As a college freshman, these are opportunities to get an inside view of what your future as an employee can truly look like and meet mentors, role models, and leaders in their field.

 

 

  • Location

 

 

Absolutely do not take choosing where (as in what city/state/country) you are interning lightly. Your internship location will be incredibly influential in your experience.

 

What matters is not the exact place but what you want for your summer.

 

Do you want to be close to the friends you just made in college? Then choose where most of them will be.

 

Do you want to go where you think you might work in the future? Then look into the cities most known for your industry of choice. Thinking about working abroad in the future? Then try working in a new country!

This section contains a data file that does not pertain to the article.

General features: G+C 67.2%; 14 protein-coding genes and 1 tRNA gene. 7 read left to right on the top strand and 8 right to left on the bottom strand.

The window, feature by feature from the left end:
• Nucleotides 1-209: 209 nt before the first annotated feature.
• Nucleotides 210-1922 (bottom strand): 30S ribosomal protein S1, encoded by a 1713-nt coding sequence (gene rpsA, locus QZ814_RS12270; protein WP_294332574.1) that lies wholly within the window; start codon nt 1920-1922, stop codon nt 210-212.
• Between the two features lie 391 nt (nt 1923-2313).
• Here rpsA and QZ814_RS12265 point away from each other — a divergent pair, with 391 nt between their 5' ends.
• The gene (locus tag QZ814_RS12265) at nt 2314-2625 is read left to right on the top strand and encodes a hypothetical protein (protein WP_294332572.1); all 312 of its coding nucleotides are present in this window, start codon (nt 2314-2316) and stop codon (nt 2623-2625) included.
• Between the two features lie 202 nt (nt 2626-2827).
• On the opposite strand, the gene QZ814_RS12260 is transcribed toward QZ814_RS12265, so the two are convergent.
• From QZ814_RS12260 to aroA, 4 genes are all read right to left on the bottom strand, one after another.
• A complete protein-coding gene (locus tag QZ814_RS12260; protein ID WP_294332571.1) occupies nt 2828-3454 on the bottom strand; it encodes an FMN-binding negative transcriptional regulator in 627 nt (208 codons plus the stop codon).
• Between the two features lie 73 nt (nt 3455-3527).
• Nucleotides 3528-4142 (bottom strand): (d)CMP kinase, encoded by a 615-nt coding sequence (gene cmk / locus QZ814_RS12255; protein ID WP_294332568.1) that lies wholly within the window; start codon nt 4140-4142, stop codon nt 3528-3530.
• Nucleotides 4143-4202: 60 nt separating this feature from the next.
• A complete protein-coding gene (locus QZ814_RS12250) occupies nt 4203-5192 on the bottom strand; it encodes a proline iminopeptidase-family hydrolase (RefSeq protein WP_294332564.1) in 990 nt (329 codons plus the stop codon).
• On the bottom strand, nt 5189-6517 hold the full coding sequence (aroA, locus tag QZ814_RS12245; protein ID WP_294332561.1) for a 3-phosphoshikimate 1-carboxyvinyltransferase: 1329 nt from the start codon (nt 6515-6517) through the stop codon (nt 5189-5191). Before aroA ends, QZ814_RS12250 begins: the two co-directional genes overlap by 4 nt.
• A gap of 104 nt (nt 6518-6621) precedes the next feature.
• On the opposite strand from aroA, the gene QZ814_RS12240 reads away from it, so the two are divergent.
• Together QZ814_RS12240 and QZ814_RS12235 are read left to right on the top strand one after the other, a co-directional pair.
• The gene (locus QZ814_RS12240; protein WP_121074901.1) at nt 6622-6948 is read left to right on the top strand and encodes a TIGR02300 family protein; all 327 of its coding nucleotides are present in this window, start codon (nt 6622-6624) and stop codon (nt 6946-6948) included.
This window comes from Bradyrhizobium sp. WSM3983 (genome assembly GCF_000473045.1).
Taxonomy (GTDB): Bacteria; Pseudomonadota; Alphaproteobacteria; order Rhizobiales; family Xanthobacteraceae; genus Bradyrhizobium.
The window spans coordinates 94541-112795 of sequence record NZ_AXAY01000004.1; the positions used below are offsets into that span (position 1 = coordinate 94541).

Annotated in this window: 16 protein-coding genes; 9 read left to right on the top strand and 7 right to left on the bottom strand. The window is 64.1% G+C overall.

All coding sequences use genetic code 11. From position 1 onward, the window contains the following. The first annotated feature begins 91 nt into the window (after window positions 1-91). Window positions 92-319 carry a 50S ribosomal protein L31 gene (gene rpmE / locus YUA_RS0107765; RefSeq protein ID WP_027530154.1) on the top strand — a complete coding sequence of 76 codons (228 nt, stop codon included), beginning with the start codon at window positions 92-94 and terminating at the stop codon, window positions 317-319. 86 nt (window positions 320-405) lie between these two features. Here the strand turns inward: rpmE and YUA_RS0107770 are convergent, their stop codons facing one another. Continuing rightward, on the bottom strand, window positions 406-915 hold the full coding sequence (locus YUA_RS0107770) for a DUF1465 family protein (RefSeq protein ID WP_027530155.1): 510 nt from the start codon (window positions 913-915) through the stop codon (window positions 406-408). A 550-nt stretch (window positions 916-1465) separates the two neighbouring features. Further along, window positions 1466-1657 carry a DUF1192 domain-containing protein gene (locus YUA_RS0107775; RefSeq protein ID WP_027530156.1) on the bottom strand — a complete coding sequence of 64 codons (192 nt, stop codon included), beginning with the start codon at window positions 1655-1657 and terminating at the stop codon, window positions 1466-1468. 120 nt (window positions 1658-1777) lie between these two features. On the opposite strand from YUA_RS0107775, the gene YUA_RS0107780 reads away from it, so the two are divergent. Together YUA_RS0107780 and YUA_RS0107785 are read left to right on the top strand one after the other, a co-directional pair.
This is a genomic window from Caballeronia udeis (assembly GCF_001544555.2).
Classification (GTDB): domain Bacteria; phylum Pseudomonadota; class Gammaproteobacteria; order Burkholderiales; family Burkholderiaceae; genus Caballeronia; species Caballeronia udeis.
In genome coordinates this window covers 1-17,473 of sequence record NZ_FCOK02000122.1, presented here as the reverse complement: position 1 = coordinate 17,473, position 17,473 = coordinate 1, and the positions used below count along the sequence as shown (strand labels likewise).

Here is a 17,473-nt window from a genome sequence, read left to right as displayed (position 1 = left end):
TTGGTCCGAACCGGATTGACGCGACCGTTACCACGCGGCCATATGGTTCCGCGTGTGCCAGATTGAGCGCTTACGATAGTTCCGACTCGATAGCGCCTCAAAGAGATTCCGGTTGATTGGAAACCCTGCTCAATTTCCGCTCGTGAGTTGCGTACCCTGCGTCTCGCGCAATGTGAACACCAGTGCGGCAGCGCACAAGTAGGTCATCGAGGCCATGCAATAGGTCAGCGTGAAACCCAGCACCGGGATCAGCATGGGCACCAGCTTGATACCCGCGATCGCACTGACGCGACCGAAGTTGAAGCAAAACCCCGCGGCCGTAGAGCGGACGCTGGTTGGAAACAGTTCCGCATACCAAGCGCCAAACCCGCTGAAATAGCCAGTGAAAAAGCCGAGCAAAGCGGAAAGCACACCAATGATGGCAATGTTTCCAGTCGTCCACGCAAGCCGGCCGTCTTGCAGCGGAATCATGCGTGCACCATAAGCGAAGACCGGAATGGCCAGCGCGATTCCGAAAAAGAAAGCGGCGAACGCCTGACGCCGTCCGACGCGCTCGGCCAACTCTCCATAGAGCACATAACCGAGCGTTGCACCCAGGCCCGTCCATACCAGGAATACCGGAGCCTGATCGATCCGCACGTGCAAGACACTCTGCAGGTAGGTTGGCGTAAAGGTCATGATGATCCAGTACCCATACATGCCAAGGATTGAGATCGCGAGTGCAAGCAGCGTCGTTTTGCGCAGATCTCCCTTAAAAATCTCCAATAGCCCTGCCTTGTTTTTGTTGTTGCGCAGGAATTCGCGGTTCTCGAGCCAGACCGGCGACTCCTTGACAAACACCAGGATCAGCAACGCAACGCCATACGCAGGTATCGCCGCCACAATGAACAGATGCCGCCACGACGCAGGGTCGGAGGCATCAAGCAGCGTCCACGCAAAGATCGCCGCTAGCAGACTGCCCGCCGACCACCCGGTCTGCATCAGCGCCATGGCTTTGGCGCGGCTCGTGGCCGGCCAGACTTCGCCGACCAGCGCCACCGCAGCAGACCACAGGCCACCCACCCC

If you want to be near your family—or save money by staying with them, then choose a place near or in your hometown.

 

For college freshmen, many choose to stay near their hometowns for several reasons. Some include: 1. Many of their high school friends are also back. 2. Their still growing professional network is concentrated there. 3. Working at a company for the first time is often already a drastic change. Going to and working in a completely new place would make it even more jarring.

 

Decide what you want to prioritize this summer. No wrong answer.

 

 

  • Alignment with main career interest and vision for your own future